Danica Starts at Birkdale Residence

Today was my first day at the Birkdale Residence. I was very excited to meet Elizabeth and discuss the changes that have been taking place at Birkdale over the last couple months. Children's Services is no longer running at Birkdale (a service originally offered to residents) and so now the space has been transformed into a Family Resource Center. The new structure runs similar to a daycare in the respect that there are programs running in the morning and afternoon with supervision, however differs in the fact that it is no longer promoted as a drop-off program. In fact, grownups are encouraged to use the space WITH their children. RSF fits perfectly into the "Rhythm and Sound" component of the new programming and the first day certainly reflected Birkdale's efforts to engage both mother and child in a music making activity. As participants began to enter the room, I handed out name tags and introduced myself to each mom and child individually. I couldn't help but notice the vast range in ages (3 months - 8 years old), and started to form my lesson plan in my head by asking them questions like "What is your favourite song?" and "Do you enjoy singing?" One child pointed at my guitar and squealed saying "Look mom, its a guitar!". As we sat down I decided to break the ice even more and ask the older children "How many strings do I have on my guitar?". It counted the strings together I used this time to practice addressing them each individually (some of the names were tricky to pronounce) and we launched right into the Hello Song. I decided to use the 2-4 Year Old version so they could have an opportunity to stand up, turn around and sit back down with their grownup. We were very comfortable on a colourful rug with pillows so I decided to ask the group "Who had a hard time waking up today?". Many of the grownups raised their hand and we all laughed at each other *The first laugh of the class is ALWAYS the best and establishes a connection almost immediately that reinforces the idea that the time we spend together is FUN!* Using our comfortable surroundings, we laid down and went back to sleep only to rewake up all over again.

Earlier in the week, I attended a workshop at the University of Toronto for the Early Childhood Music Association and one idea that was reiterated over and over again was that allowing children to engage using their own ideas is important to creating a positive environment. So even though it was the first day, I asked many questions throughout the 40 minute class. For example, after waking up all of our body parts I asked "What is white and cold and on the ground outside today?". Even though this is a very simple question for a grownup, allowing a child to answer and engage allows them to feel part of the musical narrative. We sang a winter version of the Itsy Bitsy Spider (along with the other three verses) and when one grownup said "Oh I wish I was somewhere HOT", I said "Let's GO!" and we sang through a song called Some Like It Hot. I knew immediately that this group was probably the most advanced shelter group I've yet to work with and it was VERY exciting to hear participants singing loudly AND in harmony! I was totally blown away and I think everyone felt quite proud of themselves when we were able to divide the group in two and sing alternating melodies. I kept rolling with this idea that they would "feed" me the next song and so as we got our bodies moving to the uptempo beat of Some Like It Hot, I thought "why not dance?".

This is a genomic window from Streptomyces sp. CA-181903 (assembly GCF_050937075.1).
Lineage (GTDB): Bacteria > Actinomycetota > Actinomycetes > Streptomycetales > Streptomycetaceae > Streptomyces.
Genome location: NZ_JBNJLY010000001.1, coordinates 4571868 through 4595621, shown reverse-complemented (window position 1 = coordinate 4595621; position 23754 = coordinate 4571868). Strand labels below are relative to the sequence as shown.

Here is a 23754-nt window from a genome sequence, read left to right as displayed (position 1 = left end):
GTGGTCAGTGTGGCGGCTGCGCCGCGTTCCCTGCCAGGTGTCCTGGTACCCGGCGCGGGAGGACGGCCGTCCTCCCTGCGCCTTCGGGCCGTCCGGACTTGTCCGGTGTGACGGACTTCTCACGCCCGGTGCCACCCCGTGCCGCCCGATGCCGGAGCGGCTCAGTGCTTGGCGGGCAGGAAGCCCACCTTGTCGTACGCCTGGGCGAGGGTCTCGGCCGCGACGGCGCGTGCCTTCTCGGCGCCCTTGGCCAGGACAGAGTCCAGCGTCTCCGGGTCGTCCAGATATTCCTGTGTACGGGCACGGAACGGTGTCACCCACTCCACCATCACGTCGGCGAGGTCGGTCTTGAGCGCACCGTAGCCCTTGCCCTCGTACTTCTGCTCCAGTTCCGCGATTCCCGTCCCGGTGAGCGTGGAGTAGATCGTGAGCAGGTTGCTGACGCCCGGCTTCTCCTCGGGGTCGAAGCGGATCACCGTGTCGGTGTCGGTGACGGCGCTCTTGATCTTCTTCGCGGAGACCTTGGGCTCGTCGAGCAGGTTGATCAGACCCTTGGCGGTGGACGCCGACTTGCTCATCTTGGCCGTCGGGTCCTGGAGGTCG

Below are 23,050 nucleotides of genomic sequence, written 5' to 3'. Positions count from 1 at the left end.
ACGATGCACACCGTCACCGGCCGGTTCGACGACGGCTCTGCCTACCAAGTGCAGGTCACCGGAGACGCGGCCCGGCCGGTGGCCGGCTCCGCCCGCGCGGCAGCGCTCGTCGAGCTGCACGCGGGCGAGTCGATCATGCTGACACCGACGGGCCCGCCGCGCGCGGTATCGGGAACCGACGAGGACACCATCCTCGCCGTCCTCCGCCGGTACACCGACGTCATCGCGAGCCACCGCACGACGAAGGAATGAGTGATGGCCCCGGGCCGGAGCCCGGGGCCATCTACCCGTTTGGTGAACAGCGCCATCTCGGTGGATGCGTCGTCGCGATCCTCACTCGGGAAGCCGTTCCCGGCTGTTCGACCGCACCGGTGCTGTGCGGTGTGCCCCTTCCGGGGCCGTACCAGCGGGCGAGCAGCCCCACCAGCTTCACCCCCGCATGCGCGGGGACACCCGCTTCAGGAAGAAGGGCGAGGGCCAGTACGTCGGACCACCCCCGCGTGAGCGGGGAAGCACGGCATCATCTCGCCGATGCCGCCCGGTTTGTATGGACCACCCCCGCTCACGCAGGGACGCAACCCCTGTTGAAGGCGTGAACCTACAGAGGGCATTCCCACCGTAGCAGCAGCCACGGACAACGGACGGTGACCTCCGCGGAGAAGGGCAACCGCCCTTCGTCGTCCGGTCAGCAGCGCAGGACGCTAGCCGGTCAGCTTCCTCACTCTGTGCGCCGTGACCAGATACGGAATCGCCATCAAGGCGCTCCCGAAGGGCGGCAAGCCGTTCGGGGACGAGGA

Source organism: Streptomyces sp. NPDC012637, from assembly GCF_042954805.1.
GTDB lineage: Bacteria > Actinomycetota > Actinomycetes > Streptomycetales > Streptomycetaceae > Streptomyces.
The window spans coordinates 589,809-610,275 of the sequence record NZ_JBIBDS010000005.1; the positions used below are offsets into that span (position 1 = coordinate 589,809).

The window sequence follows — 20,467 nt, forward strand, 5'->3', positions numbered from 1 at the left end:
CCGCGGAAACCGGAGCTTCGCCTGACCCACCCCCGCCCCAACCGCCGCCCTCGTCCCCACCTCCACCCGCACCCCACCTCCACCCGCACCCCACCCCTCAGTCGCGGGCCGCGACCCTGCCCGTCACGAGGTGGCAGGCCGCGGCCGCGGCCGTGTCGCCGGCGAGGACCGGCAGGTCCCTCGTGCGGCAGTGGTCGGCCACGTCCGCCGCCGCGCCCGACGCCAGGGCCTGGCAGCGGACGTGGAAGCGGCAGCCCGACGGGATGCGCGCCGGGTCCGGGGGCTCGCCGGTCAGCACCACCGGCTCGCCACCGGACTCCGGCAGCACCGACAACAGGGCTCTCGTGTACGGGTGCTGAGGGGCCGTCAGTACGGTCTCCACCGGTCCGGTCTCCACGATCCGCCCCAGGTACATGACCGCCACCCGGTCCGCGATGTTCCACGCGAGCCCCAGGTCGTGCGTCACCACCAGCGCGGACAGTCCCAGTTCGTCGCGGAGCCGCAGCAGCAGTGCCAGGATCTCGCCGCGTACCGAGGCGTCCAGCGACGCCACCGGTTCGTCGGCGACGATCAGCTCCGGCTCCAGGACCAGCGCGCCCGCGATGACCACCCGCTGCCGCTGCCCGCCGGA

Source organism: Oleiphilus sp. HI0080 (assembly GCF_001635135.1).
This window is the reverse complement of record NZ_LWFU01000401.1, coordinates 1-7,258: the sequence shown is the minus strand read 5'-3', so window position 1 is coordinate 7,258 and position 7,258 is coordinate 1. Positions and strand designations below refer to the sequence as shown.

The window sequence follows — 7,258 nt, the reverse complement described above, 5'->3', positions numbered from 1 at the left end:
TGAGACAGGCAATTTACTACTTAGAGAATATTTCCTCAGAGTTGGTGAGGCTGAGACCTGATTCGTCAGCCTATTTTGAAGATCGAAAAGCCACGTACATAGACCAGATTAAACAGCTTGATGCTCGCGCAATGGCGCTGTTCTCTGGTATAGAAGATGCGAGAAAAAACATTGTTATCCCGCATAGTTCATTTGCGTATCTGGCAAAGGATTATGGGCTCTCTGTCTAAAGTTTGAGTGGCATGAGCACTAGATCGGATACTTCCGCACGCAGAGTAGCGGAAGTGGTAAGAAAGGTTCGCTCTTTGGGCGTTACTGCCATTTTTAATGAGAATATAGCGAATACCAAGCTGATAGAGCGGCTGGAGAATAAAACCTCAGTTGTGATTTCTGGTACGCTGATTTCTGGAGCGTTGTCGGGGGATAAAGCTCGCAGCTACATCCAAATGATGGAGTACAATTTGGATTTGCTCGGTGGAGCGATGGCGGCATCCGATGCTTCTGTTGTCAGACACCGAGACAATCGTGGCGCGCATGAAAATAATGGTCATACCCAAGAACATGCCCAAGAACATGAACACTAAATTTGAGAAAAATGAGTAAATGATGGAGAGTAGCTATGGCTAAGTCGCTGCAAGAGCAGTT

Standing we sang the Hokey Pokey and it was fun to see that most children had little inhibitions about dancing in front of one another. We continued this narrative of being somewhere warm and hot by hopping on a train (I've Been Working On The Railroad) and arriving in Puerto Rico where I introduced the IOTW (Maracas). I instructed them on how to shake using a flick of the wrist, reciting Shake It Baby Shake It and gradually passed around the two maracas I was able to find scattered amongst the toys. I was also able to find a drum and some body bells and so we jammed to Jamaica Farewell to conclude the class. It was amazing! We definitely attracted some attention from the other workers at Birkdale who popped in to sing with us towards the end and swear I could feel it in my bones that this was going to be a special place to spend some time over the next couple of weeks. I have said before and I will say it again: this is the best part of the job...knowing that I have made people happy! As I left one girl who sat beside me the entire morning said "I am going to miss you!". I was delighted to be able to say "I will miss you too! But I will be back next week!". Until then...